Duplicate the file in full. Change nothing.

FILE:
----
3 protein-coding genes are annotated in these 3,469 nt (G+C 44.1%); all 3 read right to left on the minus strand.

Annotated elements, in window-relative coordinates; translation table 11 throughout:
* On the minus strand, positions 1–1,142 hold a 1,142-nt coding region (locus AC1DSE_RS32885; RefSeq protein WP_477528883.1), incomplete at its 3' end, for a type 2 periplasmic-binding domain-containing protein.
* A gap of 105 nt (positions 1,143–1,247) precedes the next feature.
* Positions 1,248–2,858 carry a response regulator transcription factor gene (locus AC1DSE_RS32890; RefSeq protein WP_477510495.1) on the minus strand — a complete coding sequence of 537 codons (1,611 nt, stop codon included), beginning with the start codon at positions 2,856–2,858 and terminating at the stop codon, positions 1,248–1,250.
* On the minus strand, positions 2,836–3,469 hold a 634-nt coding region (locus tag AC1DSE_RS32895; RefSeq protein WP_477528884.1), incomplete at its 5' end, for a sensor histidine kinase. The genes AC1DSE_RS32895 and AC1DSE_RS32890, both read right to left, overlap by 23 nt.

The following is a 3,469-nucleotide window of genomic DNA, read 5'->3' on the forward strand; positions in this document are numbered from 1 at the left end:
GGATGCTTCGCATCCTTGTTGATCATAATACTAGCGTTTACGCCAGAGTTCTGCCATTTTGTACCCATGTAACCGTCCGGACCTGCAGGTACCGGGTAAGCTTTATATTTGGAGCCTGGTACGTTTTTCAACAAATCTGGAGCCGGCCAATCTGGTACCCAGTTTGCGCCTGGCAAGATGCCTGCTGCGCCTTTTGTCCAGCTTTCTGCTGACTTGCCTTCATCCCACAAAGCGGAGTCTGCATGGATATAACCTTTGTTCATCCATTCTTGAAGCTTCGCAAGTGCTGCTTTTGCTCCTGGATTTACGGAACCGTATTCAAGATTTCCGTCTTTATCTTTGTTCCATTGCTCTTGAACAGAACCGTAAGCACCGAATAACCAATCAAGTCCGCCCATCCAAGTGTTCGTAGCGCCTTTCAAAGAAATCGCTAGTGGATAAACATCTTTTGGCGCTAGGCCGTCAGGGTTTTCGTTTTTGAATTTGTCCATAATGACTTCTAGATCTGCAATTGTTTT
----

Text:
3 protein-coding genes are annotated in these 3,469 nt (G+C 44.1%); all 3 read right to left on the minus strand.

Annotated elements, in window-relative coordinates; translation table 11 throughout:
* On the minus strand, positions 1–1,142 hold a 1,142-nt coding region (locus AC1DSE_RS32885; RefSeq protein WP_477528883.1), incomplete at its 3' end, for a type 2 periplasmic-binding domain-containing protein.
* A gap of 105 nt (positions 1,143–1,247) precedes the next feature.
* Positions 1,248–2,858 carry a response regulator transcription factor gene (locus AC1DSE_RS32890; RefSeq protein WP_477510495.1) on the minus strand — a complete coding sequence of 537 codons (1,611 nt, stop codon included), beginning with the start codon at positions 2,856–2,858 and terminating at the stop codon, positions 1,248–1,250.
* On the minus strand, positions 2,836–3,469 hold a 634-nt coding region (locus tag AC1DSE_RS32895; RefSeq protein WP_477528884.1), incomplete at its 5' end, for a sensor histidine kinase. The genes AC1DSE_RS32895 and AC1DSE_RS32890, both read right to left, overlap by 23 nt.

The following is a 3,469-nucleotide window of genomic DNA, read 5'->3' on the forward strand; positions in this document are numbered from 1 at the left end:
GGATGCTTCGCATCCTTGTTGATCATAATACTAGCGTTTACGCCAGAGTTCTGCCATTTTGTACCCATGTAACCGTCCGGACCTGCAGGTACCGGGTAAGCTTTATATTTGGAGCCTGGTACGTTTTTCAACAAATCTGGAGCCGGCCAATCTGGTACCCAGTTTGCGCCTGGCAAGATGCCTGCTGCGCCTTTTGTCCAGCTTTCTGCTGACTTGCCTTCATCCCACAAAGCGGAGTCTGCATGGATATAACCTTTGTTCATCCATTCTTGAAGCTTCGCAAGTGCTGCTTTTGCTCCTGGATTTACGGAACCGTATTCAAGATTTCCGTCTTTATCTTTGTTCCATTGCTCTTGAACAGAACCGTAAGCACCGAATAACCAATCAAGTCCGCCCATCCAAGTGTTCGTAGCGCCTTTCAAAGAAATCGCTAGTGGATAAACATCTTTTGGCGCTAGGCCGTCAGGGTTTTCGTTTTTGAATTTGTCCATAATGACTTCTAGATCTGCAATTGTTTT